Latest step-by-step update: Yeh! All good. Radiotherapy over. Latest mammogram negative (good thing, remember?). Visit to oncologist - no more treatments. Visit to breast surgeon – tick.
The unexpectedly elusive lump (see LWL 2) was never actually found but those who understand these things agree that whatever it was must surely have been totally eliminated by those radiation rays. Surely. As it happens, as with the ‘step by step’ mantra, the ‘unexpectedly elusive’ seems to have become somewhat of a theme during this dance. The elusive friend (the one who you thought was one of your very best friends but sort of disappeared when the going got tough – well at least in comparison to members of the Ladies Who Lumpect club), the elusive answer as to whether you ever really get rid of breast cancer or is it always lurking round the corner ready to pounce again when you at least expect it, the elusive feeling of 'I'm trying not to be selfish especially when everyone is always doing their best to make sure I'm okay' when my 2 daughters and semi-adopted daughter have all gone off shopping leaving me all on my lonesome and there is the forever elusive ‘when things get back to normal again’.
I will expand slightly on just one of these ‘unexpectedly elusives’. The unexpectedly elusive friend. (Midlife said ‘vent’ so I’m venting!)
In my first ‘’story’’ (Ladies Who Lumpect) I waxed lyrical about the camaraderie between all my 1 in 7s as well as the unmitigated support of friends and family. A million thanks to everyone. Old friends from the past have re-appeared, newer friends are suddenly always around and all-time friends are simply there non-stop – be it via phone, texting, email, personal facebook messages, home visits, hospital visits or a grand mix of the afore-mentioned. By non-stop I mean if not every 2 days, then daily or even twice daily. Certainly not elusive, that is, apart from one all-time ‘friend’ from the old country. A ‘best’ friend since we were teenagers.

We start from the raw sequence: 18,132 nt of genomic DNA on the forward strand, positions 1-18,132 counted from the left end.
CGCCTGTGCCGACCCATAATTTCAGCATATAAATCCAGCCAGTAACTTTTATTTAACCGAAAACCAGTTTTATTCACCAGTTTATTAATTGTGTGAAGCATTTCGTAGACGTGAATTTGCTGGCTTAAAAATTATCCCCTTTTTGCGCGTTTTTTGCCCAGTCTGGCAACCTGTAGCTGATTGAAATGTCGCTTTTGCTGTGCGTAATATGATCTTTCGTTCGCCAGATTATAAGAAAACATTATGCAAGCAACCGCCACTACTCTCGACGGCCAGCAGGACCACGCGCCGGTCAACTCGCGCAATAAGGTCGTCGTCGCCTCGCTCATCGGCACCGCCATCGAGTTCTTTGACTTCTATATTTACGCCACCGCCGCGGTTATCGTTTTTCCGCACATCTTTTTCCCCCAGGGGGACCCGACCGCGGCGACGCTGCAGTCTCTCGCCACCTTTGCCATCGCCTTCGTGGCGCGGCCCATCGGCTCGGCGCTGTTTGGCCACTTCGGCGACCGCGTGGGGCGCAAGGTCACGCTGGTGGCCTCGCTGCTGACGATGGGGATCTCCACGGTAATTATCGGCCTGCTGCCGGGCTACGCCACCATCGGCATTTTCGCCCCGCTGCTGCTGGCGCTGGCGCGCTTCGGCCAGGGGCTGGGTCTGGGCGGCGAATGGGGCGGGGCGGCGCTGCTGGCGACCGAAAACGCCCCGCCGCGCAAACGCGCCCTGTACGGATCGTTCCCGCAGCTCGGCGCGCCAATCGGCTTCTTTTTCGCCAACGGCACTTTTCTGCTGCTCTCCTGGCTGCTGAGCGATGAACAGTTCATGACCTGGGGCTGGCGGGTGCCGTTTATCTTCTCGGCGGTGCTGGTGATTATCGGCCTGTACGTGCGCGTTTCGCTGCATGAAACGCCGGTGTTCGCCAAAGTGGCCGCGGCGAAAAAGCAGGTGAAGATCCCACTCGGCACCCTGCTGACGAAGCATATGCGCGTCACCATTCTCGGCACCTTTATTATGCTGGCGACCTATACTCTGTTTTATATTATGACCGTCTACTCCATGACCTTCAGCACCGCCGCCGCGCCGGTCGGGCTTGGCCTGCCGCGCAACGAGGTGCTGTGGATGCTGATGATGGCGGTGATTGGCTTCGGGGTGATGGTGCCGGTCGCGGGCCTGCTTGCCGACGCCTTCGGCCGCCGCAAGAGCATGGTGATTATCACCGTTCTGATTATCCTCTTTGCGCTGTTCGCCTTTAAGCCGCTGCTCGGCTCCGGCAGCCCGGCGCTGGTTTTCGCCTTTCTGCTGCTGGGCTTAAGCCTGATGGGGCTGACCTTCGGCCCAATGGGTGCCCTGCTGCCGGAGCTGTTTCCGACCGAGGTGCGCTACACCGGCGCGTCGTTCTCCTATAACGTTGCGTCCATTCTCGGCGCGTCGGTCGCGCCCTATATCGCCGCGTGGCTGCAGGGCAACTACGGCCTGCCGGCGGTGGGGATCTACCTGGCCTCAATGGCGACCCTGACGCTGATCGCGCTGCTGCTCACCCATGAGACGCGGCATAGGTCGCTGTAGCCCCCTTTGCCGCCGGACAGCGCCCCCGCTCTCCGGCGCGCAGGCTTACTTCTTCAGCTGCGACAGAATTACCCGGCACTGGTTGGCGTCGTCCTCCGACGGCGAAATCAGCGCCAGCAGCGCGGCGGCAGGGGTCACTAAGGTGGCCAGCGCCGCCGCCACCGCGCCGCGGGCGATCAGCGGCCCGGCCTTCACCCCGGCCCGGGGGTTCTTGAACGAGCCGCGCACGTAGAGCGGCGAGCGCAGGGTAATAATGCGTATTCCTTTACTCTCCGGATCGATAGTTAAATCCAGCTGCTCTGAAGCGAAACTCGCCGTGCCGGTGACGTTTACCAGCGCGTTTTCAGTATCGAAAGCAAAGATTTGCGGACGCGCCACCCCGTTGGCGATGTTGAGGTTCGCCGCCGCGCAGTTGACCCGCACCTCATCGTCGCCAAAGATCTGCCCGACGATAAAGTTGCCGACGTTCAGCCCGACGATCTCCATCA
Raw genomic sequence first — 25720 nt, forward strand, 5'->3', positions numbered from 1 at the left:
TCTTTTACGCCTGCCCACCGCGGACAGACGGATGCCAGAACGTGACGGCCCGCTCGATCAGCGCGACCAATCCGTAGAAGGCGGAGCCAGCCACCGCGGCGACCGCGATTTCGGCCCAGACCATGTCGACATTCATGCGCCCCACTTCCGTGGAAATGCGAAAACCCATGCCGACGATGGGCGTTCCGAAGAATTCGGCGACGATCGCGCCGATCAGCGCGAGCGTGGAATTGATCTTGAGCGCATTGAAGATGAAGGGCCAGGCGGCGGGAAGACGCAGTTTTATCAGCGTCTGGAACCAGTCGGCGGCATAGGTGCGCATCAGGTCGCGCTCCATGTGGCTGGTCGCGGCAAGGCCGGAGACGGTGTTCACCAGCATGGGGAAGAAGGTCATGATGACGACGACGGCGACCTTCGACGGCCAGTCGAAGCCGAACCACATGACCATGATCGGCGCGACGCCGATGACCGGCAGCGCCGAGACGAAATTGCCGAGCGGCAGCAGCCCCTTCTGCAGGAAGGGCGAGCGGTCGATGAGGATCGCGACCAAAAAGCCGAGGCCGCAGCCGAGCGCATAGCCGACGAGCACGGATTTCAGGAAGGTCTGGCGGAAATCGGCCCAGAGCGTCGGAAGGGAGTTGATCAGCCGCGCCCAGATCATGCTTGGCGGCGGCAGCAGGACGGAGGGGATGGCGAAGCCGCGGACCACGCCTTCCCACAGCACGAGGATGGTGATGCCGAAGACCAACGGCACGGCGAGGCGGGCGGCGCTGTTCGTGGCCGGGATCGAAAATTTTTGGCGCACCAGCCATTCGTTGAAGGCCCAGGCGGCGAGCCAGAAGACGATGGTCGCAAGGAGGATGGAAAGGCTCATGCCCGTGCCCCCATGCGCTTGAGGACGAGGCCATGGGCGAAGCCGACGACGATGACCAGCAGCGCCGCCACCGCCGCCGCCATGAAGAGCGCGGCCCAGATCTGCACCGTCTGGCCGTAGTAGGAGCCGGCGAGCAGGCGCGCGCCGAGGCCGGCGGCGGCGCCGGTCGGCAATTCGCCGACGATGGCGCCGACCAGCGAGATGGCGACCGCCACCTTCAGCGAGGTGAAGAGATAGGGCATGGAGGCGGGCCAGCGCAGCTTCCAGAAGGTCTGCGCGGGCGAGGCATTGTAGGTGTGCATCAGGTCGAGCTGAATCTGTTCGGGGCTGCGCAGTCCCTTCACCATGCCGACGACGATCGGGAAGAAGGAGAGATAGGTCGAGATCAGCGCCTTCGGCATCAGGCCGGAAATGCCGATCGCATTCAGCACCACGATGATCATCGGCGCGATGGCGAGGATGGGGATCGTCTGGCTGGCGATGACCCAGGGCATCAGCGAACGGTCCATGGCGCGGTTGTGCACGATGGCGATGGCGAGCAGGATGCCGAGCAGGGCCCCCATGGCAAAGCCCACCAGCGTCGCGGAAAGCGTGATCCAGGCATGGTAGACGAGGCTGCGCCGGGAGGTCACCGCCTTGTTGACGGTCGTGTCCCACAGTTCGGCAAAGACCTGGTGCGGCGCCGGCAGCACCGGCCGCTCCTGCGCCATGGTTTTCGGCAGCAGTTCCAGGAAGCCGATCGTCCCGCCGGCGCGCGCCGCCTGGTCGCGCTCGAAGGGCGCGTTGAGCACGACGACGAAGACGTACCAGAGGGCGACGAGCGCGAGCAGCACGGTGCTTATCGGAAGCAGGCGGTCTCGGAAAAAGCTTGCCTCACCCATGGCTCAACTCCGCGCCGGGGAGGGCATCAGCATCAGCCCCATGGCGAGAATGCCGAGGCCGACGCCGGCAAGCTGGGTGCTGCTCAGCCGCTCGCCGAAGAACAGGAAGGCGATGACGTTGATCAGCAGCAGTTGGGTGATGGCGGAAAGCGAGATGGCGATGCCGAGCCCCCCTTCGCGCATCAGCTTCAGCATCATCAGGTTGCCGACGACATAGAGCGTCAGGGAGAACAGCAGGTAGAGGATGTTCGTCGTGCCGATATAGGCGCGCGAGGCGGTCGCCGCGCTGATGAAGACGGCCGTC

We had married within a year of each other, ditto re: having kids. It wouldn’t be an exaggeration to say that although we lived in different towns we more or less shared the last 30+ years. Nowadays she lives only a 40 minute drive away, doesn’t work, has time and a car on her hands, a healthy relationship with husband and grown up children, financial independence and the means to go wherever she likes, whenever.
Yet she suddenly became unexpectedly elusive, every now and then showing a deep interest in all the intricate details but then forgetting to phone for what seemed like weeks compared to everyone else’s phone calls, despite hints from my loving hubby and even one sarcastic txt msg from yours truly after being somewhat taken aback when she said that she might visit when she had “nothing else on”. I was totally devastated when, in response to my request for an explanation (in the form of a suggestion that we ‘’talk’’), she explained that she cannot cope with having me in her life anymore because I am unpredictable.
My immediate gut reaction, you ask? Well after recoiling from the kick, I yelled silently: “I am the one with cancer and yet you whinge that you can’t cope with your life (if I am in it).” What could I say in my defence? That I am a ‘little’ tense? – definitely; anxious? – undoubtedly; emotional? – certainly; selfish? - quite probably; but ‘unpredictable’? Maybe so. But what could actually be more predictable than unpredictable behavior in someone diagnosed with breast cancer (especially someone who had just been told that her extra lump is still lost and a 3rd op might be on the cards)? So I said nothing. I walked away. Out of the gates of the cemetery where we had met by chance to attend the memorial service for a mutual friend, exactly 30 days after he had died of cancer.
500 fantastic deeds performed by a whole host of fantastic friends and family should outweigh one shameful deed – so why does this still lie so heavy on my heart? It’s the answer to that question that still eludes me.
Next oncologist’s check up – in 3 months time. Current issues on the agenda - step-by-step back to normality for the rest of the family, while for me it’s step-by-step to building a new normality, a normality whose identity I am still seeking. Normality – a new dance.